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Really? the Crusoe was a descent general purpose VLIW CPU - it had fewer transistors, therefore was cheaper and more efficient than Intels counterparts.
It even reached reasonable clock speed and performance.
The Crusoe was a descent processor. It was probably *not* a descent general purpose processor. If the Crusoe and Efficeon could have filled all their VLIW execution slots (NOPs don't count) then they would have crushed the x86 competition. The GP CPU test is the conditional branch instruction and I expect they performed poorly here. They probably did perform well with multimedia processing and blew away the Pentium 4 in energy efficiency but Intel was learning from their mistakes. The "fewer transistors" didn't count the fact that half the x86 CPU was in software which was 32MB (which shows how complex this virtual machine was). Considerable performance was likely lost in this complex virtual machine where they expected to gain performance or at least offset performance losses by optimizing but I expect cache issues and latencies were a problem as they piled on the layers of abstraction.

Quote:
Originally Posted by Gorf View Post
The mistake was to attack Intel on x86.
That was one of their biggest mistakes. They might have had something if they made the code morphing software easier to adapt to many architectures. It is a nice feature to be able to execute code from different architectures on the same CPU even if a less efficient virtual machine is needed for translation.

Quote:
Originally Posted by Gorf View Post
Back at the time I even was in email contact with the guys and tried to convince them to adapt their "code morphing software" to the 68K ISA.
It was considered but dismissed :-(
We might be using Transmeta CPUs with 68k support today if they had focused on morphing for many architectures and looked for embedded, small electronics and niche markets where VLIW is an advantage or less of a disadvantage while they refined their complex product. They spent big and went after big contracts instead of building up their product and generating cash flow from smaller markets where they had an advantage.

IBM and Motorola both worked on CPUs which supported multiple or customizable ISAs. IBM made the PPC 615 prototypes which supported PPC and x86. Some of the Engineers supposedly joined the Transmeta team. Jim Drew (Fusion Macintosh emulator author) says Motorola was working on a CPU which could execute 68k code but wasn't a 68k CPU. I'm not sure what CPU this would have been but the major chip manufacturers were experimenting with technologies.

Quote:
Originally Posted by Gorf View Post
The Itanium was equally good as its x86 (or x64) counterparts. It just was not much better. And you can not sell a equally fast processor with no software-support for a higher price... that is the only reason why it "failed".
The cost and complexity were through the roof. Nobody wants to design CISC processors because of the complexity which is manageable and produces better than expected results but billions of U.S. dollars have been spent to design general purpose VLIW processors and nobody has been able to manage the complexity and produce something successful .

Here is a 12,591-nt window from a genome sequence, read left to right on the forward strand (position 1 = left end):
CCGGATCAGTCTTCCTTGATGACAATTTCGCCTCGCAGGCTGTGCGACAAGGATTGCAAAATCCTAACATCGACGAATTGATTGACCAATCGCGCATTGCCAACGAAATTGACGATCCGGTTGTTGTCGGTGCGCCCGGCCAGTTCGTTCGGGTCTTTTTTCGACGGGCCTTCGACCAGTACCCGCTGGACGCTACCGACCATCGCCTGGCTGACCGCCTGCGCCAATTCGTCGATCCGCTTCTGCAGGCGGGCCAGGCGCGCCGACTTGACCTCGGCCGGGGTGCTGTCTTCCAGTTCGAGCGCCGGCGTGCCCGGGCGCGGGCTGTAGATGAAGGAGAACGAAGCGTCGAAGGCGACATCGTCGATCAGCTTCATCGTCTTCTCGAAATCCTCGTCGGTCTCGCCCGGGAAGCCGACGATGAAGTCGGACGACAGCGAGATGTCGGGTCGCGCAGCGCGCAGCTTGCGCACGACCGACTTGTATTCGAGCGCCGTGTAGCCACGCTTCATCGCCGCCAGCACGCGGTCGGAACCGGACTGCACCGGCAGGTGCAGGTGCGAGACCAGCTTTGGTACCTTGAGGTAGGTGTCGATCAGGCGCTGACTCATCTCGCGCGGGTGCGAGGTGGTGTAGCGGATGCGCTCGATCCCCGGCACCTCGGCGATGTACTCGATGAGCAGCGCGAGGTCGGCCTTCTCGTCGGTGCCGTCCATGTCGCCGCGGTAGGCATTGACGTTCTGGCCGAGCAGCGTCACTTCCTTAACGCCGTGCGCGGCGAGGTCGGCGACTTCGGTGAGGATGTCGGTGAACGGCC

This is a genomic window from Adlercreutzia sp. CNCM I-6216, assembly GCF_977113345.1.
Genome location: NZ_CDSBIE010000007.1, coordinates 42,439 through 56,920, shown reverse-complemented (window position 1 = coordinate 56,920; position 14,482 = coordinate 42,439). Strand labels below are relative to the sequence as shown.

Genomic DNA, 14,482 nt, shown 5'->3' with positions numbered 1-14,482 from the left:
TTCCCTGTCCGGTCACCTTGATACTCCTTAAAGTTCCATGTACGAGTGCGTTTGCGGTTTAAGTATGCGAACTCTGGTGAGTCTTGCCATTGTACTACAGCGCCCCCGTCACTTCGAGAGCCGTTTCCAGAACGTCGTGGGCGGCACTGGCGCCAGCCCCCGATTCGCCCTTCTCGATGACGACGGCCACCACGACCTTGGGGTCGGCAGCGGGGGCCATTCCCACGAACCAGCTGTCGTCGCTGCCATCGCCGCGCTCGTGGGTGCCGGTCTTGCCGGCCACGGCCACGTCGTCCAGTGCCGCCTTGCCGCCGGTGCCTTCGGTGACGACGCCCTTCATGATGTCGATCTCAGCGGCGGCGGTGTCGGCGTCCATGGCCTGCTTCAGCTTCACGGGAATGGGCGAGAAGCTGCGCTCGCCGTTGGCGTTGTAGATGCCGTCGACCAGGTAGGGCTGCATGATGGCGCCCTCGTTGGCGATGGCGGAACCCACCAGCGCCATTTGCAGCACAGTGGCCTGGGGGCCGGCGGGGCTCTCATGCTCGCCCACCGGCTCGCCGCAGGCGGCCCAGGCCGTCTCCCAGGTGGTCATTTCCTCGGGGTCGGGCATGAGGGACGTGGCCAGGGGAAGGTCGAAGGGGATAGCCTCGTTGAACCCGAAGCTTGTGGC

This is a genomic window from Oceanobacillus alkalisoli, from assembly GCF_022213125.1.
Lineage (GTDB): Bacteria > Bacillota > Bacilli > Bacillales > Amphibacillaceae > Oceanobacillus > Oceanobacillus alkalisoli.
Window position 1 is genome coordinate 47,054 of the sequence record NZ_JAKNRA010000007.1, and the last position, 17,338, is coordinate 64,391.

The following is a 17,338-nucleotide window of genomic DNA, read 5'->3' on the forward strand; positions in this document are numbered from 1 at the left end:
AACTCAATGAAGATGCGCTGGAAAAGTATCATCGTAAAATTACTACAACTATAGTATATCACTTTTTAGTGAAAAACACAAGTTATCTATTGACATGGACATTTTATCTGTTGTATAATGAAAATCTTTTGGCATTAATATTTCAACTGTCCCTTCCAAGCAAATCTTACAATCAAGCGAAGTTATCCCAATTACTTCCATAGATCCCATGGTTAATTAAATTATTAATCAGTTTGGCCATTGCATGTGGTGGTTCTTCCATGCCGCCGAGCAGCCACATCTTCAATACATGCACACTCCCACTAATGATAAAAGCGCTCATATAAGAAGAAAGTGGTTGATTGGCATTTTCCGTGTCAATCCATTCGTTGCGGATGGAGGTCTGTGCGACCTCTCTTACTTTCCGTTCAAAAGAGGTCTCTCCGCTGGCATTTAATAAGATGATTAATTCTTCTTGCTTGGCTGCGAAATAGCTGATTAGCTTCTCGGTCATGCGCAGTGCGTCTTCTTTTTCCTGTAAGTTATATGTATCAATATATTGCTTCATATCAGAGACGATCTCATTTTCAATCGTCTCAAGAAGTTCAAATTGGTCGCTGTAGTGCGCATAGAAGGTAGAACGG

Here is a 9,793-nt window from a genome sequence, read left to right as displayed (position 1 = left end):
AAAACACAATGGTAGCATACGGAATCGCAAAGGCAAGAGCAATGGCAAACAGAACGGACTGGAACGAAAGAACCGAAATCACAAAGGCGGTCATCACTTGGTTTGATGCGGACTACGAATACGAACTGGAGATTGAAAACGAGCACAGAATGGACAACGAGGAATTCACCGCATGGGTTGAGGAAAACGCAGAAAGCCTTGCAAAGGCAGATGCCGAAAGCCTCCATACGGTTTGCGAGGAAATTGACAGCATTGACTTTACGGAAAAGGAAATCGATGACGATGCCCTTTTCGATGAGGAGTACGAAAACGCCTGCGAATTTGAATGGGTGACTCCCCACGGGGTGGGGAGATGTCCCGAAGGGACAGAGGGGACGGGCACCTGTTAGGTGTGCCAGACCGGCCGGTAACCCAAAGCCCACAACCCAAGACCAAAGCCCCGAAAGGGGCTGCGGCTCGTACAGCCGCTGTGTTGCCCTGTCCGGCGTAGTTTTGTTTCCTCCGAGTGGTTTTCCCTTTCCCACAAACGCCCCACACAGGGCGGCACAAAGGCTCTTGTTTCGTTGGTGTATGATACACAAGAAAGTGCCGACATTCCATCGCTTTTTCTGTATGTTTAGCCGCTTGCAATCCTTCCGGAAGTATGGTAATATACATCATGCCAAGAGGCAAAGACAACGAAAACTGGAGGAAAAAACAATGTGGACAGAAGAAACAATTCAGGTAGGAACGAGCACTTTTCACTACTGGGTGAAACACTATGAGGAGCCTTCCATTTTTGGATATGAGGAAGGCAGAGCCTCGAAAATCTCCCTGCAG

Quote:
Originally Posted by Gorf View Post
In real world I would definitely like to see both coming to life:
The Mill and a modern 136K.
(would a 64bit 68K not be a 136K?)
The Mill CPU design could be successful if they were able to achieve a fraction of its potential. I doubt they will even get it working reliably but I hope they do.

As far as a 64 bit 68k, it is not difficult but is it worthwhile? The Apollo Core is 64 bit (integer/SIMD units) and the integer registers are 64 bit wide even though the address lines are not currently connected. I have looked at benchmarks and test data and my conclusion is that on average a general purpose CPU is slower with 64 bit ALU processing. There are a few work loads which benefit greatly but most are streaming data which can be done more efficiently in the SIMD unit. Shift, multiplication and division of 64 bit data slows down the whole pipeline, code density deteriorates requiring larger ICache and data alignment needs increase requiring more DCache. The only overall reason to have 64 bit integer pipes in a general purpose CPU is to add more physical address space. Here you are using just a few more bits but now all your pointers take 64 bits clogging the DCache as half as many fit in the DCache. There are some applications which need 64 bit addressing but most general purpose applications would be fine with 4GB of address space per task. Caches become slower as they become larger (electricity takes time to propagate across more transistors) and large L1 caches for multiple cores multiplies the transistor cost. We can no longer shrink the dies indefinitely as Moore's law expires so 64 bit will remain slower at some point. What percentage of target customers need more than 32 bits of physical addressing per task, especially since we have excellent code density?